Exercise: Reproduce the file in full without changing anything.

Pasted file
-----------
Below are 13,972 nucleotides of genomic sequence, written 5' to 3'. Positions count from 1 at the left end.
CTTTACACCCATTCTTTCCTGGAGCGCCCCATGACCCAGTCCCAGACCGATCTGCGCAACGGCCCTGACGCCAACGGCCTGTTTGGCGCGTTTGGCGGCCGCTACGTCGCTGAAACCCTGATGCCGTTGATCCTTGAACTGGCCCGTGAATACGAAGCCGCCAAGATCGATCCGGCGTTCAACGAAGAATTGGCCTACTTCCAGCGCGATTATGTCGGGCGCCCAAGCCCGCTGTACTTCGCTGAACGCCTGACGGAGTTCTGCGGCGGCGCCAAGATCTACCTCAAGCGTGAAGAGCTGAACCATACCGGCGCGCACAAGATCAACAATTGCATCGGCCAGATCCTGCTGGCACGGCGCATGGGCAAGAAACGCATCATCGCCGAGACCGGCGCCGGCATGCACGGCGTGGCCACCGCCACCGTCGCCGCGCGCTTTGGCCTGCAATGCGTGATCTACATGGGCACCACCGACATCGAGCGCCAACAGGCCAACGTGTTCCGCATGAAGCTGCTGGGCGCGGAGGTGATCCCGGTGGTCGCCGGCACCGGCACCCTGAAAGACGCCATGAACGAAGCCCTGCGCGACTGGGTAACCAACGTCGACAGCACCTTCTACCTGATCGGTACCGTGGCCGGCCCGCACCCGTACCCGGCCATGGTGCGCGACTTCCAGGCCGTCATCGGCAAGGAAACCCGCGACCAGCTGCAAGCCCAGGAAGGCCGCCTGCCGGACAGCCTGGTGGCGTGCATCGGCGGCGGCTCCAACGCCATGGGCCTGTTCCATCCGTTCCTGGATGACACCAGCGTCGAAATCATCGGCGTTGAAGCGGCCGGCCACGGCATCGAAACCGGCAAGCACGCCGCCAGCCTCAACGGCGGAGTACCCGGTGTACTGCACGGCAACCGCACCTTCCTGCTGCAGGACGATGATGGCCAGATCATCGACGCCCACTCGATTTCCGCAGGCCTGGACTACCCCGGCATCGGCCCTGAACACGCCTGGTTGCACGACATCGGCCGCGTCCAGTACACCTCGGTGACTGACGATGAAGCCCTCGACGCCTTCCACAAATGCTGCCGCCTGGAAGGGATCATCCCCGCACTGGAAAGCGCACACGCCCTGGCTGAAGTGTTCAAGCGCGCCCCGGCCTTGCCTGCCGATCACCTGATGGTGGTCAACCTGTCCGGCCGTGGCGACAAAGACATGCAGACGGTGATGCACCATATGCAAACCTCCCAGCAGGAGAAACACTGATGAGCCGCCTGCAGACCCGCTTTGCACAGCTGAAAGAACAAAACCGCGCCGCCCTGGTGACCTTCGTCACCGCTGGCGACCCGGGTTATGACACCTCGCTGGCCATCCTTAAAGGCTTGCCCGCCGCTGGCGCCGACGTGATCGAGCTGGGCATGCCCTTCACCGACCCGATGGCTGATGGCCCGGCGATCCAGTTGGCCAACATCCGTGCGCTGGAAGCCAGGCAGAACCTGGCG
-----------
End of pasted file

Below are 13,972 nucleotides of genomic sequence, written 5' to 3'. Positions count from 1 at the left end.
CTTTACACCCATTCTTTCCTGGAGCGCCCCATGACCCAGTCCCAGACCGATCTGCGCAACGGCCCTGACGCCAACGGCCTGTTTGGCGCGTTTGGCGGCCGCTACGTCGCTGAAACCCTGATGCCGTTGATCCTTGAACTGGCCCGTGAATACGAAGCCGCCAAGATCGATCCGGCGTTCAACGAAGAATTGGCCTACTTCCAGCGCGATTATGTCGGGCGCCCAAGCCCGCTGTACTTCGCTGAACGCCTGACGGAGTTCTGCGGCGGCGCCAAGATCTACCTCAAGCGTGAAGAGCTGAACCATACCGGCGCGCACAAGATCAACAATTGCATCGGCCAGATCCTGCTGGCACGGCGCATGGGCAAGAAACGCATCATCGCCGAGACCGGCGCCGGCATGCACGGCGTGGCCACCGCCACCGTCGCCGCGCGCTTTGGCCTGCAATGCGTGATCTACATGGGCACCACCGACATCGAGCGCCAACAGGCCAACGTGTTCCGCATGAAGCTGCTGGGCGCGGAGGTGATCCCGGTGGTCGCCGGCACCGGCACCCTGAAAGACGCCATGAACGAAGCCCTGCGCGACTGGGTAACCAACGTCGACAGCACCTTCTACCTGATCGGTACCGTGGCCGGCCCGCACCCGTACCCGGCCATGGTGCGCGACTTCCAGGCCGTCATCGGCAAGGAAACCCGCGACCAGCTGCAAGCCCAGGAAGGCCGCCTGCCGGACAGCCTGGTGGCGTGCATCGGCGGCGGCTCCAACGCCATGGGCCTGTTCCATCCGTTCCTGGATGACACCAGCGTCGAAATCATCGGCGTTGAAGCGGCCGGCCACGGCATCGAAACCGGCAAGCACGCCGCCAGCCTCAACGGCGGAGTACCCGGTGTACTGCACGGCAACCGCACCTTCCTGCTGCAGGACGATGATGGCCAGATCATCGACGCCCACTCGATTTCCGCAGGCCTGGACTACCCCGGCATCGGCCCTGAACACGCCTGGTTGCACGACATCGGCCGCGTCCAGTACACCTCGGTGACTGACGATGAAGCCCTCGACGCCTTCCACAAATGCTGCCGCCTGGAAGGGATCATCCCCGCACTGGAAAGCGCACACGCCCTGGCTGAAGTGTTCAAGCGCGCCCCGGCCTTGCCTGCCGATCACCTGATGGTGGTCAACCTGTCCGGCCGTGGCGACAAAGACATGCAGACGGTGATGCACCATATGCAAACCTCCCAGCAGGAGAAACACTGATGAGCCGCCTGCAGACCCGCTTTGCACAGCTGAAAGAACAAAACCGCGCCGCCCTGGTGACCTTCGTCACCGCTGGCGACCCGGGTTATGACACCTCGCTGGCCATCCTTAAAGGCTTGCCCGCCGCTGGCGCCGACGTGATCGAGCTGGGCATGCCCTTCACCGACCCGATGGCTGATGGCCCGGCGATCCAGTTGGCCAACATCCGTGCGCTGGAAGCCAGGCAGAACCTGGCG